John Legat, the Harare-based CEO of Imara Asset Management, noted this spring in regards to the “dollarization” of Zimbabwe that it had been “extraordinary how quickly consumption has started to increase, and with it volumes and capacity utilization.” Zimbabwe has used the U.S. dollar as one of several multiple foreign currencies (notably South Africa’s rand) since January, in order to temper the hyperinflation which left the Zimbabwe dollar nearly worthless last fall. Inflation since the new currency regime has averaged around 2% through June; the last inflation figure announced before the country’s adoption of foreign currencies was last October, when prices were soaring at record 231 million percent.
A late June conference in the capitol attracted 40 overseas fund managers eager to capitalize on the increased investment that dollarization has realized. “Until recently, international owners had significant constraints on repatriating their Zimbabwe profits and did not consolidate these assets on their balance sheets,” noted Imara CEO Mark Tunmer. “This all changes in a dollarized economy. Following the global banking crisis, many companies are keen to show that their balance sheets are not over-leveraged. The ability to reflect ‘forgotten’ Zimbabwean assets could be most helpful in this environment.” Investors keen on Zimbabwe may also be pleasantly surprised by many firms’ current production capacity and potential for growth, according to Imare’s Sean Gammon. “A lot of plant in our corporate sector is relatively modern and well maintained. Many of our larger companies invested in new plant in the 1990s. It provides a robust base for operations as the country makes a new start, while any new investment would add significantly to productive capacity,” he said.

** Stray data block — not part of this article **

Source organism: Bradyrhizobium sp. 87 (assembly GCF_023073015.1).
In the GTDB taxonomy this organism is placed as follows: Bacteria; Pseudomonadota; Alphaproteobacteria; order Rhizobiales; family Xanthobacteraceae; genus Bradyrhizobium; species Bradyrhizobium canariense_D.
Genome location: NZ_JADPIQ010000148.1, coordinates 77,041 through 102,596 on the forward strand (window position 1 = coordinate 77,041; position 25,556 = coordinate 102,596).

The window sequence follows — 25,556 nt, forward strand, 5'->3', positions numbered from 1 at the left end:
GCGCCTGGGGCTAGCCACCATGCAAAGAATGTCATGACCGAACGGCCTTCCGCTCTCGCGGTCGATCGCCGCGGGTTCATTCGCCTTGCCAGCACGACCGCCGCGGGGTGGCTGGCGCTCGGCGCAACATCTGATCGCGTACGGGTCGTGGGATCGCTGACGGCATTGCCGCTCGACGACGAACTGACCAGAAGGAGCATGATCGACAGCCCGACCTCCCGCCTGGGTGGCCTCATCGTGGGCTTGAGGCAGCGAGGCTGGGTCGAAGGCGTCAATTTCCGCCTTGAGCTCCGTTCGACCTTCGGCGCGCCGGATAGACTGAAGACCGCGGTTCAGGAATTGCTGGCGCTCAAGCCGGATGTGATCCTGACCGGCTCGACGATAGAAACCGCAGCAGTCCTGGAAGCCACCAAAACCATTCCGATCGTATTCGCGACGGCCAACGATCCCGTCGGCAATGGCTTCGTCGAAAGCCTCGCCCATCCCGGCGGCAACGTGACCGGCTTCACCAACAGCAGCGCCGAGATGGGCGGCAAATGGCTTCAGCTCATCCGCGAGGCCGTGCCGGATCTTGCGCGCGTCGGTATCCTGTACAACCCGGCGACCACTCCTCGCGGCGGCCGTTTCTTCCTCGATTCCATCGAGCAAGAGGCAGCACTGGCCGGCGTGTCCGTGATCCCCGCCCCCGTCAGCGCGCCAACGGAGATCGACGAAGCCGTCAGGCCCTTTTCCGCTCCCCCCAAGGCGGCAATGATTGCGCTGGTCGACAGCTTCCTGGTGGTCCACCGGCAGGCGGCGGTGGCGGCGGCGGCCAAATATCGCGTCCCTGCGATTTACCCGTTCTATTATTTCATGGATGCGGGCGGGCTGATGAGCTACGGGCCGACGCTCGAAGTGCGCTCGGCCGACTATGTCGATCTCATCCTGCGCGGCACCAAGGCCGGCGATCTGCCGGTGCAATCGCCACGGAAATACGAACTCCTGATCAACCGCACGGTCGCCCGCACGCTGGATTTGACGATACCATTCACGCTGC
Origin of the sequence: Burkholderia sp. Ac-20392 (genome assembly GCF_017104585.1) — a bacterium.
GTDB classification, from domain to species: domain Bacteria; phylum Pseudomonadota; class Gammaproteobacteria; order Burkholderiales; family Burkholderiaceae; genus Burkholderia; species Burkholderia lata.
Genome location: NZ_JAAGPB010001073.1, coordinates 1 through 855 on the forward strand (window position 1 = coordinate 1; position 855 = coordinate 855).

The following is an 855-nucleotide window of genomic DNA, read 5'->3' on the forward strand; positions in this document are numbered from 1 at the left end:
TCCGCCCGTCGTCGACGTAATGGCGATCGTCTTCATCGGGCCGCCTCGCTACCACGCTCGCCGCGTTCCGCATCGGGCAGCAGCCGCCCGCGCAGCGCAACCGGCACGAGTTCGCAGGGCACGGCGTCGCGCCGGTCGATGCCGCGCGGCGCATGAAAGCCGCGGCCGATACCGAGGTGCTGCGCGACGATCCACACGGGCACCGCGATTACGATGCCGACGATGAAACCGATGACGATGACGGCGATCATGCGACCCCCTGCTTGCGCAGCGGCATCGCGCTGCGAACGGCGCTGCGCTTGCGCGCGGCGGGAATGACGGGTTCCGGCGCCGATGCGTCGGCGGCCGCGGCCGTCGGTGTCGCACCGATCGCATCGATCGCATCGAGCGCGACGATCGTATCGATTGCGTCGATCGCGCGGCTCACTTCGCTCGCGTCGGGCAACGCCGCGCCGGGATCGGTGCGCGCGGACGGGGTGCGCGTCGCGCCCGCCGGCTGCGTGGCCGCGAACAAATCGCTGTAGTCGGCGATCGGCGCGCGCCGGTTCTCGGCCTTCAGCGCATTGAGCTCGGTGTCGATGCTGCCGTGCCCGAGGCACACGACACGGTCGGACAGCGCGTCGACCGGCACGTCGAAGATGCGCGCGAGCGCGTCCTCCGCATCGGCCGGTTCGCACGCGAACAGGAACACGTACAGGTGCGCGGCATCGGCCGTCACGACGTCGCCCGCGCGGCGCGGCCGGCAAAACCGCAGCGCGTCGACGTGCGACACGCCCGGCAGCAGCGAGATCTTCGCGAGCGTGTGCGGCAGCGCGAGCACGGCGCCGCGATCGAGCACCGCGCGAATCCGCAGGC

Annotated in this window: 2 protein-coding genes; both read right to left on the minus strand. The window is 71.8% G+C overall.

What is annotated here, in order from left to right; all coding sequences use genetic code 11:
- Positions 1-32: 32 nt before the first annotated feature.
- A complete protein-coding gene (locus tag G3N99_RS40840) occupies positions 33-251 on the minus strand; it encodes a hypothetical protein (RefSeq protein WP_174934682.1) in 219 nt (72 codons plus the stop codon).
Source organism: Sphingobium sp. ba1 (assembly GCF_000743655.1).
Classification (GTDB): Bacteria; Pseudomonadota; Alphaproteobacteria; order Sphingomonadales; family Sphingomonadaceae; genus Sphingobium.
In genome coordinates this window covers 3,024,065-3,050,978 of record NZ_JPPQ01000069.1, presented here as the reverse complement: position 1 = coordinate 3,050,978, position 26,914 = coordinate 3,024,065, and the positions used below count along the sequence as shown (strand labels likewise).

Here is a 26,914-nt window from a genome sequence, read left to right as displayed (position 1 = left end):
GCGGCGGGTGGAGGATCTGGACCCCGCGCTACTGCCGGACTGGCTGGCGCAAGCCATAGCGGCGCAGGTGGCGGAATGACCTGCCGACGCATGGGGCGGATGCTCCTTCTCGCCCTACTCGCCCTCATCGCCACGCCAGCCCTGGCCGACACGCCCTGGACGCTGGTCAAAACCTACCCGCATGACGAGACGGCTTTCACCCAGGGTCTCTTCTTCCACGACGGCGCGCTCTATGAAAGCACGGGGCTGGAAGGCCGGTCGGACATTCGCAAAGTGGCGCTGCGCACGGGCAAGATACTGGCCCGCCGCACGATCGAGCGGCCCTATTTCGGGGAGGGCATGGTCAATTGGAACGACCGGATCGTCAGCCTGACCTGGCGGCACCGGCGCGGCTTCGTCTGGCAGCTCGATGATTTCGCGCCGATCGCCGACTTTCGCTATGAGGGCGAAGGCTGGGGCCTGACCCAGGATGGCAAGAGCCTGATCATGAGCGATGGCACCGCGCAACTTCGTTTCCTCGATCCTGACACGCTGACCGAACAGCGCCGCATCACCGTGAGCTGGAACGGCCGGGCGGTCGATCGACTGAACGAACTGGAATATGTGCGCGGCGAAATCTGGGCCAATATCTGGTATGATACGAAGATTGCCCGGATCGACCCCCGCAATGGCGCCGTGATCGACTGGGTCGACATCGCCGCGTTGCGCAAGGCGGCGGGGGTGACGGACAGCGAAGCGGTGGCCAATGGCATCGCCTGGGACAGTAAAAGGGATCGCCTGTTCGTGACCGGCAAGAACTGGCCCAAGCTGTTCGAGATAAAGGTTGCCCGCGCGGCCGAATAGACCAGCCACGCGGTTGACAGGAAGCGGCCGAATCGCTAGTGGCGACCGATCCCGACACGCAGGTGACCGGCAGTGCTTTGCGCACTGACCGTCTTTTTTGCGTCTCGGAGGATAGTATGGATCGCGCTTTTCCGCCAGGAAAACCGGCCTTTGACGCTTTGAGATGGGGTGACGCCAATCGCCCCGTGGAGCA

Legat, for one, points to the SAB Miller-owned Delta, Zimbabwe’s largest brewer, as an example of a firm that can expect a boost from increased consumption and more efficient (up to 4x) capacity utilization which will help the company eventually meet rising demand. “Volumes in the full year to March 2010 are expected to be about the same level as in 2005, before the big recent slide in consumption,” he theorized.
That said, some critics allege that without a continuous stream of foreign aid, Zimbabwe’s dollarization experiment is likely doomed to fail, since the federal budget can no longer be financed through domestic means, and foreign currency “vouchers” being used to pay civil servants in particular are not widely accepted by retailers or banks. Some local politicians, in fact, are already calling for “de-dollarization” (though their motives/ideological allegiances are questionable). Yet such talk is likely just that. Zimbabwe will not return to using its own currency in the near future, and any move back to the Zimbabwe dollar will be linked to export strength, Zimbabwe’s finance minister Tendai Biti emphatically said on this week.